A tale of 3 kitties – avoiding the new spin of numbers and data visualisation in PR

Public relations is often castigated as being about spinning words. And fairly, in some cases. Hopefully only a few.

But with PR catching on to the power of data, too often it’s the numbers that are being spun (albeit inadvertently in most cases, I reckon).

This series of posts covers some of the pitfalls to watch out for.

A lot of visualisations are of a simple image – a circle, a lightbulb, a square, or even a pig! And it leads to one of the most common mistakes in visualising data through the perception of scale.

Say you have one cat, your neighbour has two, and their neighbour has three. Here’s a table:

You 1
Neighbour 2
Neighbour2 3


How about a simple bar chart?


A little more interesting – but still pretty dull.

Let’s visualise those kitties…


Ignore my lack of artistic skills! Each kitty is the same height as the bar it replaces. But the neighbours’ cats look a bit poorly.

Their proportions are awry.

Let’s put those right.


All the kitties look okay now. (Imagine a contented purring.)

But we have a problem. At first glance, Neighbour2 seems to dominate the world of feline ownership.

It’s down to how our brains perceive area over the single dimensions of height and width. If you double the height and double the width to keep the proportions, the area quadruples. In other words, the area goes up by a power of 2; triple the height, triple the width and the area is nine times as big!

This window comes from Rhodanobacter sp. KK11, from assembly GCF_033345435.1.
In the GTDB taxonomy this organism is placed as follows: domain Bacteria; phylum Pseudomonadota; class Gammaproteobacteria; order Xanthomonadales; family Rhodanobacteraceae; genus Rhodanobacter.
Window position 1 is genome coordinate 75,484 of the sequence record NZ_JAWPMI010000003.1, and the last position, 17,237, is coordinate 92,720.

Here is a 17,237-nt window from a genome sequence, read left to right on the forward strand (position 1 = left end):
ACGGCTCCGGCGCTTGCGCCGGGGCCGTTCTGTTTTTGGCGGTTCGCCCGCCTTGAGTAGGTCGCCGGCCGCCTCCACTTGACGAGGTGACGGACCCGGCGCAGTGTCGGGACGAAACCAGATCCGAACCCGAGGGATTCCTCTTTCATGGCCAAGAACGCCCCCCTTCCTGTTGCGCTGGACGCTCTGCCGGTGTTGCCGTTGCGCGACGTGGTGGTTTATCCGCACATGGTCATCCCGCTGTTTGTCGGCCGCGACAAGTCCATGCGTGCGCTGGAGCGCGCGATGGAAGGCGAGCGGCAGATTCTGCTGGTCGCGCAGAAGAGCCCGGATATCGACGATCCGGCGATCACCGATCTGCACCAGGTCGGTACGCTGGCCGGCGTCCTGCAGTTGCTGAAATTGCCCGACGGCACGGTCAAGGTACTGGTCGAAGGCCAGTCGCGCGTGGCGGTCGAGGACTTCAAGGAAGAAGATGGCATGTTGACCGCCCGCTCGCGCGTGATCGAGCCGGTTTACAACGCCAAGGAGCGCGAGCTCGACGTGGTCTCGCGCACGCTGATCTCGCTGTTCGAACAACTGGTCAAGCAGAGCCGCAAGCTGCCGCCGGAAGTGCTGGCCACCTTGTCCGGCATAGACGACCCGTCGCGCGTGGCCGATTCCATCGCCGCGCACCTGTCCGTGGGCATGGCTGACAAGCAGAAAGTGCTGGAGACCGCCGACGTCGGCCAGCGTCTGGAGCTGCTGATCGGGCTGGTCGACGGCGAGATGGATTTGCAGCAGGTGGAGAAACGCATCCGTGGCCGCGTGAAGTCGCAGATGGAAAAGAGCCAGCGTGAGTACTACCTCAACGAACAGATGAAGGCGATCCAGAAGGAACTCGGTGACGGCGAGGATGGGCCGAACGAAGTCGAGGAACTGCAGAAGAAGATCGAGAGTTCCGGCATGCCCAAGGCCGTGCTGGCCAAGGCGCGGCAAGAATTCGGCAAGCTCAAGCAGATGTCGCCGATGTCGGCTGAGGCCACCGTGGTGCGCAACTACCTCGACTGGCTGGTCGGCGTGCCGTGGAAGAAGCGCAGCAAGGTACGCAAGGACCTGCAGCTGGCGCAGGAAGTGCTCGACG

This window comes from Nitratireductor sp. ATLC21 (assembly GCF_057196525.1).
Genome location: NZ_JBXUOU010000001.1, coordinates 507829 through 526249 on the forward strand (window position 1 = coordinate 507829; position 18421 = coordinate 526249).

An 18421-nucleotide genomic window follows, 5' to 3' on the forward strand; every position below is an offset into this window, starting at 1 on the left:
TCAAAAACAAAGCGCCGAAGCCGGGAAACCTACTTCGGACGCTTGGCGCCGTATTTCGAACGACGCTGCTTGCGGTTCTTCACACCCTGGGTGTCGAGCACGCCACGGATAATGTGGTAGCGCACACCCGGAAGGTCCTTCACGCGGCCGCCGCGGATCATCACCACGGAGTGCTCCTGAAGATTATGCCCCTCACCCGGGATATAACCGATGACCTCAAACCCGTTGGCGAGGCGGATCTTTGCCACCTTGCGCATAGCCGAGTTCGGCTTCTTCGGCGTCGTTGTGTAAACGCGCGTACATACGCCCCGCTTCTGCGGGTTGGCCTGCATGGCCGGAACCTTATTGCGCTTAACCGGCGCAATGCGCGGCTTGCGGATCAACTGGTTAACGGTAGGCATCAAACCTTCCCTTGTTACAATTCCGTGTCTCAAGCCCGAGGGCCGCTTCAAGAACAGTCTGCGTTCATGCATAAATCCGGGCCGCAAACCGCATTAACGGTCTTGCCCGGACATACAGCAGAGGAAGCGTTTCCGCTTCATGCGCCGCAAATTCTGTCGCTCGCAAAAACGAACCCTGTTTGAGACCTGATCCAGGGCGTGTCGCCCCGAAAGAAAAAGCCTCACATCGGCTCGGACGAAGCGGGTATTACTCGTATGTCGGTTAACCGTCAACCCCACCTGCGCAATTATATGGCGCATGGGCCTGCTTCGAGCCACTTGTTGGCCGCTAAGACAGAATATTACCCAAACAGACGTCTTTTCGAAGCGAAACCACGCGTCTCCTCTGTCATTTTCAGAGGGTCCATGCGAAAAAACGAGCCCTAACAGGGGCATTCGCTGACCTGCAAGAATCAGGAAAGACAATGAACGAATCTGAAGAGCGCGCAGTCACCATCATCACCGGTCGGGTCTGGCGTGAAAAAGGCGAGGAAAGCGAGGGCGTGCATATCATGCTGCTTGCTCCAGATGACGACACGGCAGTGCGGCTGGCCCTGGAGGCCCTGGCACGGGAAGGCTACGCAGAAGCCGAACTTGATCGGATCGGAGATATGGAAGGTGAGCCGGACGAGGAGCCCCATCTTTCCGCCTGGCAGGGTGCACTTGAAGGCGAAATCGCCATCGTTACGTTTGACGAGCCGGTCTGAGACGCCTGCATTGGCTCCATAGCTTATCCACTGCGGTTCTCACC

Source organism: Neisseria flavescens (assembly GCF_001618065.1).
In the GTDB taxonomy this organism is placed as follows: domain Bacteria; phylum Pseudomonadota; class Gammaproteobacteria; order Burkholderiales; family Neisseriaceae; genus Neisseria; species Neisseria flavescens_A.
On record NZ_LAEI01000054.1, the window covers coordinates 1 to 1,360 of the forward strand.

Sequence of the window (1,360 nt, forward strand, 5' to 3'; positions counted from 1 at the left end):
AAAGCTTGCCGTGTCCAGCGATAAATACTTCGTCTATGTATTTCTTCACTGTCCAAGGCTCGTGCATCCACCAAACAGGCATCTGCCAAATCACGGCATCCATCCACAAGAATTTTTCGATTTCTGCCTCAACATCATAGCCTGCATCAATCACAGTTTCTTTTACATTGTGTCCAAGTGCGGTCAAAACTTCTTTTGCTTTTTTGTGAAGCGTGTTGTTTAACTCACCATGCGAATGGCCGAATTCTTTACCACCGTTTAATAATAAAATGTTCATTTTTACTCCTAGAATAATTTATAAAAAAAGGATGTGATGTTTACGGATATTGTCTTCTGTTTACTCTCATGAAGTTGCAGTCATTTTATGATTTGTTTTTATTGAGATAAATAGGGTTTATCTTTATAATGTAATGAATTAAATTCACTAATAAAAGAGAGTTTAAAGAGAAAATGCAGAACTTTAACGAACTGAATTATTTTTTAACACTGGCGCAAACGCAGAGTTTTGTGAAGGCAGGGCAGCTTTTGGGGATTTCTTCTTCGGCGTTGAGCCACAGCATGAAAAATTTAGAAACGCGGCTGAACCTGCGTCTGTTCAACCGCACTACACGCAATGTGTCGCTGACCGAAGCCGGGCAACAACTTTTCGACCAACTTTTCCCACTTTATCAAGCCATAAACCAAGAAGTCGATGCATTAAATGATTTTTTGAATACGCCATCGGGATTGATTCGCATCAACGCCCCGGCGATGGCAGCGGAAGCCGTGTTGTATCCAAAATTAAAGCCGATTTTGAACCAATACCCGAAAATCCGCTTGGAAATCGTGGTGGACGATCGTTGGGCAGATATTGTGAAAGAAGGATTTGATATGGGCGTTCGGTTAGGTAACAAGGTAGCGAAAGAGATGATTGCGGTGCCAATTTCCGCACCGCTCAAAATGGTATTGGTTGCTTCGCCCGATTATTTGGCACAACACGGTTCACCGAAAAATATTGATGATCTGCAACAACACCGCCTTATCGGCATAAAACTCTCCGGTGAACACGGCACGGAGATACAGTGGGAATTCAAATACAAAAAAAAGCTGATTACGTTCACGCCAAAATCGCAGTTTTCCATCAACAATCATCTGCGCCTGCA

I see this kind of problem nearly every day. An example is below.

You need to check the numbers to really understand what’s going on – and that defeats the purpose of the visualisation (or wrongly exaggerates what message your audience might take away).


The figure projected for 2025 is ten times that of 1975. But the circle with the dotted line absolutely dwarfs the 1975 circle.

We need circles that have areas that are in the correct proportions, like this:HE-numbers-circles-proportional-by-area

If anything, the brain now ‘underperceives’ the projected ten-fold increase.

I reckon a line graph would be better in this case…


Even the government’s own chief scientific adviser isn’t immune to these issues, which you can read about here: A tale of two piggies – area matters even for the Chief Scientific Adviser.

If you’d like to know more about working with numbers, data and statistics in public relations book now for one of January’s workshops:


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